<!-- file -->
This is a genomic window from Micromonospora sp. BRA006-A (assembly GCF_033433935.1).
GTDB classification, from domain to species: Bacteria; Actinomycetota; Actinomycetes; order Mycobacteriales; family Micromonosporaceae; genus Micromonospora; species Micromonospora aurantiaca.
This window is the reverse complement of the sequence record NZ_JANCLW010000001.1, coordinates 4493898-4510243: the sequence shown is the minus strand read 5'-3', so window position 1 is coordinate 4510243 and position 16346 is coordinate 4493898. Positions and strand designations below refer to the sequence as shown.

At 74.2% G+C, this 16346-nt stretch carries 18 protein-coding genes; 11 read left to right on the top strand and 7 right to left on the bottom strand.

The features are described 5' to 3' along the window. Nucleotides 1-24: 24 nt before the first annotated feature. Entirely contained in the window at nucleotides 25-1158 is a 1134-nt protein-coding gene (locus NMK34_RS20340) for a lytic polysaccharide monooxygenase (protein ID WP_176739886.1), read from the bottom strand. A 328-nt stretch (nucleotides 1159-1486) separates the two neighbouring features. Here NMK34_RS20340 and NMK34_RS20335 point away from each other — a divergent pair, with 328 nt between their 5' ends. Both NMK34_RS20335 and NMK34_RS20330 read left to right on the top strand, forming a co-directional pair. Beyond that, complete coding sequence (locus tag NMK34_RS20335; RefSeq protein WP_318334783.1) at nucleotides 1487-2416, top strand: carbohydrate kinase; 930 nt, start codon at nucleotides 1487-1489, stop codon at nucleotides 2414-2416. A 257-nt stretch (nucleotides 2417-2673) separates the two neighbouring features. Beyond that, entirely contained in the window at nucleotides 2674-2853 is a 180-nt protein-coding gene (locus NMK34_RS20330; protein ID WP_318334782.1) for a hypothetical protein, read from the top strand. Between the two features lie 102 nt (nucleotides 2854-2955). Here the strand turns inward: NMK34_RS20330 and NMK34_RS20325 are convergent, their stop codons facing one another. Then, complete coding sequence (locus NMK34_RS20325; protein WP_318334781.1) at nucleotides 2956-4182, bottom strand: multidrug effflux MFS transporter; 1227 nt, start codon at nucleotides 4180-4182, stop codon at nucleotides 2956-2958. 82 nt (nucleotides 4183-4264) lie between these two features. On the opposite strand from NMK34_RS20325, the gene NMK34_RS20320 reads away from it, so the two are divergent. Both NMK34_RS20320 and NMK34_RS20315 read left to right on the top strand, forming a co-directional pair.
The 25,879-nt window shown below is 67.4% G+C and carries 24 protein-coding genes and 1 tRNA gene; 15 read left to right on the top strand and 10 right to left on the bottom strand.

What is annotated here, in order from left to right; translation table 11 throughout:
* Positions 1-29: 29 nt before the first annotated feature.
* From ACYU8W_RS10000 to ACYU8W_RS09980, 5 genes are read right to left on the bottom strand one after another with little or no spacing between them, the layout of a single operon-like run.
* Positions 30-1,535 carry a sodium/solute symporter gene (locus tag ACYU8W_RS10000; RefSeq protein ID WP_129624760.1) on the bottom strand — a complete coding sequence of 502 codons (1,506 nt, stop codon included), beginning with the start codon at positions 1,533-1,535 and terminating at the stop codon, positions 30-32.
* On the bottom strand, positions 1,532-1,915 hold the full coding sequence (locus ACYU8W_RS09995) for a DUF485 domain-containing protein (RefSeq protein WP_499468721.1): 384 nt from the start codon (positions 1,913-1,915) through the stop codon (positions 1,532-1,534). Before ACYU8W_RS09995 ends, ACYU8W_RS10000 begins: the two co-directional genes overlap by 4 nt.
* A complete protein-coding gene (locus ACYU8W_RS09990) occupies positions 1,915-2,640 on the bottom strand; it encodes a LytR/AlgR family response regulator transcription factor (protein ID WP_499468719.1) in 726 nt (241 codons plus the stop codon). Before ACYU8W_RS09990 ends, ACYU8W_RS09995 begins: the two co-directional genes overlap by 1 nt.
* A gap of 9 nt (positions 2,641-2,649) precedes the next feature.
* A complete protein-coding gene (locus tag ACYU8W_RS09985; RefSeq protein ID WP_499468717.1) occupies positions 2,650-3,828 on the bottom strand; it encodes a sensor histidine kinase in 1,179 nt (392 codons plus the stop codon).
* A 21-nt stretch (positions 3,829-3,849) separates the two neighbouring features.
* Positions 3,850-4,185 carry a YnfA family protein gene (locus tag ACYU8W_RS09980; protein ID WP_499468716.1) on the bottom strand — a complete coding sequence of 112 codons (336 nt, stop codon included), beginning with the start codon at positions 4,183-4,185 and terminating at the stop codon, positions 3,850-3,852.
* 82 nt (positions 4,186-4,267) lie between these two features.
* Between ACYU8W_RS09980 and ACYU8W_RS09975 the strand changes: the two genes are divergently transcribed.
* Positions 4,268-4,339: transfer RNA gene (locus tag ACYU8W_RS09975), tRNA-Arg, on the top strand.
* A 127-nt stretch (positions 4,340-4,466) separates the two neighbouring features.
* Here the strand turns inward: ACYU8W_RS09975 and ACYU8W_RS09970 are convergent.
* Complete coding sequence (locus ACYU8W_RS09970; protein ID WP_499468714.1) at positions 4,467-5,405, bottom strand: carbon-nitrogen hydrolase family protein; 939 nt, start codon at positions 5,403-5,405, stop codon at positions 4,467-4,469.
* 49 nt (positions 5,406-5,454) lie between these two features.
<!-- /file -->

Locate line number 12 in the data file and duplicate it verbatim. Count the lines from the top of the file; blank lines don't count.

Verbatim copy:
* A complete protein-coding gene (locus ACYU8W_RS09990) occupies positions 1,915-2,640 on the bottom strand; it encodes a LytR/AlgR family response regulator transcription factor (protein ID WP_499468719.1) in 726 nt (241 codons plus the stop codon). Before ACYU8W_RS09990 ends, ACYU8W_RS09995 begins: the two co-directional genes overlap by 1 nt.